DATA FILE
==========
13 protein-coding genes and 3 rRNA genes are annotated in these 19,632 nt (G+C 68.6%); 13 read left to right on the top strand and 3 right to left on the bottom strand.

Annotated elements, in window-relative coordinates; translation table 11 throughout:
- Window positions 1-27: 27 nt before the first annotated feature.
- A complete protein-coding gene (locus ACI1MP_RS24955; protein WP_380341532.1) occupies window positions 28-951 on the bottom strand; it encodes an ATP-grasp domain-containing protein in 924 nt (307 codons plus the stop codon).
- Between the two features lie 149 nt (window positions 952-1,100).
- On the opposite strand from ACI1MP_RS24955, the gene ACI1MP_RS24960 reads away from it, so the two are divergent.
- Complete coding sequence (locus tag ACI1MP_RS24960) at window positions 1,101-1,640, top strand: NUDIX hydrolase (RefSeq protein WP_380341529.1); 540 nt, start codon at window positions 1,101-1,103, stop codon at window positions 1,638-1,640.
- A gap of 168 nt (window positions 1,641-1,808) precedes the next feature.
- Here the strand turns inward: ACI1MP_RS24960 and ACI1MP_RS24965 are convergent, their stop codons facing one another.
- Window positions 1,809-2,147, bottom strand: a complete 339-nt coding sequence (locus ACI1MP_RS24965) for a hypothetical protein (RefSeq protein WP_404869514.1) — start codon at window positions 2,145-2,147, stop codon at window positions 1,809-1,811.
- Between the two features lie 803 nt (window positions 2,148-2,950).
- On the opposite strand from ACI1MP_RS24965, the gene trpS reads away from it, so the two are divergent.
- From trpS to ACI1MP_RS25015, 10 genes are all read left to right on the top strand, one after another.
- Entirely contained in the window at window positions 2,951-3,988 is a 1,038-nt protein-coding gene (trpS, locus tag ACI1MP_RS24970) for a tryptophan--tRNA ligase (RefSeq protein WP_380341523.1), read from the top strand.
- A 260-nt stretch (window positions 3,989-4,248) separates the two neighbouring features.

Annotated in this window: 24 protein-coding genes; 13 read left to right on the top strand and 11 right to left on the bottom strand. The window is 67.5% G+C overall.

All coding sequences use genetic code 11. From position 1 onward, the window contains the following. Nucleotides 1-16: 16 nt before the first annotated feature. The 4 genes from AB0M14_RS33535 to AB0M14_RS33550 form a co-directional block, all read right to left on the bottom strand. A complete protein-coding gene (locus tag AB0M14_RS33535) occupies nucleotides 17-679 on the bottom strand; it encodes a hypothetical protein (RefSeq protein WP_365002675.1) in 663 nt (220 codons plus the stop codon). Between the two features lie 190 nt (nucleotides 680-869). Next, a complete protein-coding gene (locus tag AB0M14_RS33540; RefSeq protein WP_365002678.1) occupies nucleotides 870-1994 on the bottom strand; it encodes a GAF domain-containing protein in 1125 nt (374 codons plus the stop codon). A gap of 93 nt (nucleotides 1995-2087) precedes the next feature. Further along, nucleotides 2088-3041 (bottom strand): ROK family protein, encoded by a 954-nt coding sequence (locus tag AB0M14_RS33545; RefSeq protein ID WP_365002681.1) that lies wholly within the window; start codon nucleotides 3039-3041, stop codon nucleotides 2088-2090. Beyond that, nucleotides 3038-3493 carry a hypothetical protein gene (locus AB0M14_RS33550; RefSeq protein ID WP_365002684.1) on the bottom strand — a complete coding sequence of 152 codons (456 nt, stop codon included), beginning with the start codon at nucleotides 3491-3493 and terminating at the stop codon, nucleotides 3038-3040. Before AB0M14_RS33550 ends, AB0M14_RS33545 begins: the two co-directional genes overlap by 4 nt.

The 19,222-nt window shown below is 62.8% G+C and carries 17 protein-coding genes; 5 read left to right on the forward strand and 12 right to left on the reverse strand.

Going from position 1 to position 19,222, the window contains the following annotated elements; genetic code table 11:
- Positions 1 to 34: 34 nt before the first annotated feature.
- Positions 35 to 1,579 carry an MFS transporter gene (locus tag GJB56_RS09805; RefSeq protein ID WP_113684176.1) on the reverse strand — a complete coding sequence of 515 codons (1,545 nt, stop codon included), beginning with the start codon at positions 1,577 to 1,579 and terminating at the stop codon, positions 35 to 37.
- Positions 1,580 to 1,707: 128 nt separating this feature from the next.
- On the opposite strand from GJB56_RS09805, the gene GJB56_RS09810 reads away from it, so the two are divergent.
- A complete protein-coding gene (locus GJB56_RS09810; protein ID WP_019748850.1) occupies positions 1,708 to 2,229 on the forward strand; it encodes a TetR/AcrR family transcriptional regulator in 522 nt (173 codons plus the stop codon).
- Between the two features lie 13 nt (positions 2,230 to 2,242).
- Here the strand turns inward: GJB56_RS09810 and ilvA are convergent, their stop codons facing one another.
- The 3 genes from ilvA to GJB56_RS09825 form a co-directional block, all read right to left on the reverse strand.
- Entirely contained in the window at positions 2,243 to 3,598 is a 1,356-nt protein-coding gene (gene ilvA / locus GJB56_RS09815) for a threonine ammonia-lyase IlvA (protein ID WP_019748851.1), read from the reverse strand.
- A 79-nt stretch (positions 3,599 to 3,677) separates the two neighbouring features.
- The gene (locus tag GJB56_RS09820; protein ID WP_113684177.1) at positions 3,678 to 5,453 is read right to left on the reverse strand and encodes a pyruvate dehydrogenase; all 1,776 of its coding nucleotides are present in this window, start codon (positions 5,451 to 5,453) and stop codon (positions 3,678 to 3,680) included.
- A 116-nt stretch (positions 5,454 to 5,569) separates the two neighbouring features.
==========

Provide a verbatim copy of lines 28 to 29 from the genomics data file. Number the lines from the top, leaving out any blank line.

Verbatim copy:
- Entirely contained in the window at positions 2,243 to 3,598 is a 1,356-nt protein-coding gene (gene ilvA / locus GJB56_RS09815) for a threonine ammonia-lyase IlvA (protein ID WP_019748851.1), read from the reverse strand.
- A 79-nt stretch (positions 3,599 to 3,677) separates the two neighbouring features.